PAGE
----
An important new feature in the ampere architecture is GPU virtual instance MIG. As the proportion of GPU deployments in cloud data centers increases, how to achieve GPU virtualization is an important task, and if not addressed, this will reduce overall GPU utilization.
At present, in cloud services, the user requested CPU and memory instances are mostly virtualized, when you apply to n CPU core, it is not that you have wrapped this CPU chip, but it is likely that different cores on the same CPU chip will be assigned to different users, and users do not have to worry about which chip his CPU core is located on, mainly on the line.
Roughly speaking, this is CPU virtualization. GPUs have also previously been virtualized, i.e. the same GPU can be used by different programs at the same time, but its memory access model is not as sophisticated as CPU virtualization, so in the case of multiple users, it is not usually used to share a GPU at the same time, but to assign a GPU to one user.
This brings about efficiency problems, such as user A only need to use a GPU half of the computing resources, and user B calculation needs to use 1.5 GPUs, then the use of traditional coarse grainy solutions will result in user A and B are occupying a GPU, then user A is actually a waste of GPU resources, and user B computing resources need stake is not well met.
As GPUs are applied to more and more scenarios, different scenario algorithms are different for GPU utilization and requirements, so following the previous coarse-grained scheme will certainly cause problems with overall data center GPU utilization.
To solve this problem, MIG came into being. The MIG in the A100 supports the division of the same GPU into seven separate instances, with memory space access between each instance not interfering with each other, enabling the distribution of fine-grained GPU computing resources, thus increasing resource utilization efficiency in computing environments where computing requirements are very heterogeneous.
True, the seven GPU virtual instance divisions currently supported in MIG may not be particularly granular, but they can be seen as an important milestone toward virtualization. In addition to MIG, the A100 has also improved on multi-chip connectivity.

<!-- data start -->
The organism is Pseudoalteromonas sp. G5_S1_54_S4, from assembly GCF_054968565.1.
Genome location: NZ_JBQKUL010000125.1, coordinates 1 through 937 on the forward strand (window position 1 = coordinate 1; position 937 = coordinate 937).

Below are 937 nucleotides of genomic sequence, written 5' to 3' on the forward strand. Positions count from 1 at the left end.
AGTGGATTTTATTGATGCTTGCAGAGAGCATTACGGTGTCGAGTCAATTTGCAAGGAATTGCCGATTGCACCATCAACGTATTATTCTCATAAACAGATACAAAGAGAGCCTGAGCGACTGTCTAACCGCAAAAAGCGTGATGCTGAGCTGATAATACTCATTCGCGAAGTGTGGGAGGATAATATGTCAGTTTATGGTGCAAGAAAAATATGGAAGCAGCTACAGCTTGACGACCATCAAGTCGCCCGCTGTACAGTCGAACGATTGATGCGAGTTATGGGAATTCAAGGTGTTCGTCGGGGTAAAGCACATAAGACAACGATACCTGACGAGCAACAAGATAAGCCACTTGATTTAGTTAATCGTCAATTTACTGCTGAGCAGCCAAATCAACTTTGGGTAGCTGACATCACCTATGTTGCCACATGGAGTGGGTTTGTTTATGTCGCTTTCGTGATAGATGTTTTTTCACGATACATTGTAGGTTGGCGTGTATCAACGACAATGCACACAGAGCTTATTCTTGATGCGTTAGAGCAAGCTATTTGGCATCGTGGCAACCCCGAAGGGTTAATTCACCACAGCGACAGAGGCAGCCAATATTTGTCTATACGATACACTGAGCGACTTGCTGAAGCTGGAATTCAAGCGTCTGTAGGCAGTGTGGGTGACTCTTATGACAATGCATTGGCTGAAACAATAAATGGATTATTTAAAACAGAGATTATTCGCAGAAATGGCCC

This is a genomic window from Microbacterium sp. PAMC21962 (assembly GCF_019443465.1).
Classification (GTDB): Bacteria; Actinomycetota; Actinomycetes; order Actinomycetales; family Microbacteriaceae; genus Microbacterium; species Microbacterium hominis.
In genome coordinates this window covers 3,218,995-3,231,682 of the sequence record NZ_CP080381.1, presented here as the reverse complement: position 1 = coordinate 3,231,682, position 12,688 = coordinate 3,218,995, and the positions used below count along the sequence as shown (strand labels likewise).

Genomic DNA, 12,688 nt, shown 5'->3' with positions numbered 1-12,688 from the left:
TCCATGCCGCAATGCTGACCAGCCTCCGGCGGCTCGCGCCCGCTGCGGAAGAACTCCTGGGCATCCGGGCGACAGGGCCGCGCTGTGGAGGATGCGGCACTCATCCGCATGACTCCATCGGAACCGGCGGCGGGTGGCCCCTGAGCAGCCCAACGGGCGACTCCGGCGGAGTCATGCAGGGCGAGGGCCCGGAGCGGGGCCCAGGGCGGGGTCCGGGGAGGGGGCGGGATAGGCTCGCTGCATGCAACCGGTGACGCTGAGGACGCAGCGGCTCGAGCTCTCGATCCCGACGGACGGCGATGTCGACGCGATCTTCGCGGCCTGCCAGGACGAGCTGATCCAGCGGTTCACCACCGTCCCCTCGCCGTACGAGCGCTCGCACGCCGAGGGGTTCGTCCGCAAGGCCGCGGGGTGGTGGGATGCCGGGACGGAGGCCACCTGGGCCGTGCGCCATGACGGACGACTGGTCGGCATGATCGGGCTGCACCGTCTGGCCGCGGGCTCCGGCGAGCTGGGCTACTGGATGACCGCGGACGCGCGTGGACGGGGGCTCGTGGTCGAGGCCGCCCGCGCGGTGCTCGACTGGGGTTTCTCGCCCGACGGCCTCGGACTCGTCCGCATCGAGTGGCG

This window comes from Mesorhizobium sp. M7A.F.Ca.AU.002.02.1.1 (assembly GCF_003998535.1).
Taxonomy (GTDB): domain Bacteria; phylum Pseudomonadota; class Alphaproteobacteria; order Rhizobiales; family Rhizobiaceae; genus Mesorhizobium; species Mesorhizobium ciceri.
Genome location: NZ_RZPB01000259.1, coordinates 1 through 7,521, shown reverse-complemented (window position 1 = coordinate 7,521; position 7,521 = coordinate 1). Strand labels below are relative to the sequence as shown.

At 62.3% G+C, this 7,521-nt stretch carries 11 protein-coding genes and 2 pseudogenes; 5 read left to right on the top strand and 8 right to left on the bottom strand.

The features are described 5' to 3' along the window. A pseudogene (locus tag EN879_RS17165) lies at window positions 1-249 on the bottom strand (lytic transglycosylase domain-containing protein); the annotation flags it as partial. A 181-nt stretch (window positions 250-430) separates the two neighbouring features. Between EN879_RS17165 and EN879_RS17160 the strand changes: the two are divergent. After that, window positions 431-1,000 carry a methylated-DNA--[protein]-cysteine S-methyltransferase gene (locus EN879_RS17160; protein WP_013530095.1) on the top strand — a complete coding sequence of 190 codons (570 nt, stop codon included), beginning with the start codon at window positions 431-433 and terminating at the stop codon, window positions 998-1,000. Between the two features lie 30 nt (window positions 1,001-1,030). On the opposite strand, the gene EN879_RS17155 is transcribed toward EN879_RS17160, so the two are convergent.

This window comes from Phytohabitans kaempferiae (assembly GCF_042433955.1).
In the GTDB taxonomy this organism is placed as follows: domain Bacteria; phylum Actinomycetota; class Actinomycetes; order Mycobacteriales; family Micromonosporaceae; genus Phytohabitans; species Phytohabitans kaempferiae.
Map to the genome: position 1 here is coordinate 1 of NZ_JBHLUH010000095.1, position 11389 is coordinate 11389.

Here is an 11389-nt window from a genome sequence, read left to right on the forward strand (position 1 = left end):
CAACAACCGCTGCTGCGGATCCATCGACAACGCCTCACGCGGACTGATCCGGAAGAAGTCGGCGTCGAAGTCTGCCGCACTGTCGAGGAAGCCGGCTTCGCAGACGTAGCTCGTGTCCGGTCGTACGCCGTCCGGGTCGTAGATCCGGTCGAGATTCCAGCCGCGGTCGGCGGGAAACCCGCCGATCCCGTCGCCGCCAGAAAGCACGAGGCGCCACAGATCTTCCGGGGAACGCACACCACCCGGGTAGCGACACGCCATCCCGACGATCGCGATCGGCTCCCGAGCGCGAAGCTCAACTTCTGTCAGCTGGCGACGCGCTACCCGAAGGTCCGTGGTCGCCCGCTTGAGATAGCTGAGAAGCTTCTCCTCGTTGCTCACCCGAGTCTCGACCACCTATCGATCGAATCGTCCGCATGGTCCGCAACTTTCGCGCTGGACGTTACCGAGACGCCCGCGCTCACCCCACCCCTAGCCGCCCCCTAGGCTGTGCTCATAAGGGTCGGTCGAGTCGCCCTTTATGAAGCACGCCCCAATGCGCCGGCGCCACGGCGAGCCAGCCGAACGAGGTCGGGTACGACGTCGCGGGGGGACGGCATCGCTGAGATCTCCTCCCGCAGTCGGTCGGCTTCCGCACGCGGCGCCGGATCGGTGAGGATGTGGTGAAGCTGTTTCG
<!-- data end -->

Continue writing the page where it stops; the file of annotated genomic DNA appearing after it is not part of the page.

First, the A100 contains the third generation of NVLINK, mainly used to communicate with the GPU on the host, communication bandwidth compared to the V100 doubled to 600GB/s. The A100 supports PCIe Gen4 in GPU and CPU communication, double the bandwidth of the previous generation OF PCIe Gen3. In addition, the A100’s interconnection is deeply integrated with Melanox’s solution sands to support Ethernet-based and InfiniBand RDMA.
Cloud AI chip entry threshold greatly raised
We believe that the launch of the NVIDIA A100 has once again opened the gap with other chip competitors in the aia cloud. In terms of calculation, the NVIDIA A100 is 11 times better on the BERT benchmark than the T4, while the most successful Habana of the start-up (now highly priced by Intel) last year launched its new Goya chip on the same benchmark only about twice as good as T4, so the A100 has taken over the top spot. We believe that the main advantage of NVIDIA in the improvement of computing power is its strong system engineering capability.
As we’ve analyzed before, the compute unit architecture innovations that NVIDIA used in the A100 are not really new, have been around in artificial intelligence hardware for years, and many start-ups have tried similar implementations before. However, when the size of the chip has risen, its design process is not only a logical design problem, but also need to consider the yield, heat dissipation and other factors, and these seemingly underlying factors in the top-level architectural design process to consider – in other words, although others can also think of using these architectural innovations, but because there is no way to achieve the A100 energy-producing giant chips, which is actually a barrier that NDIAVI has accumulated over the years.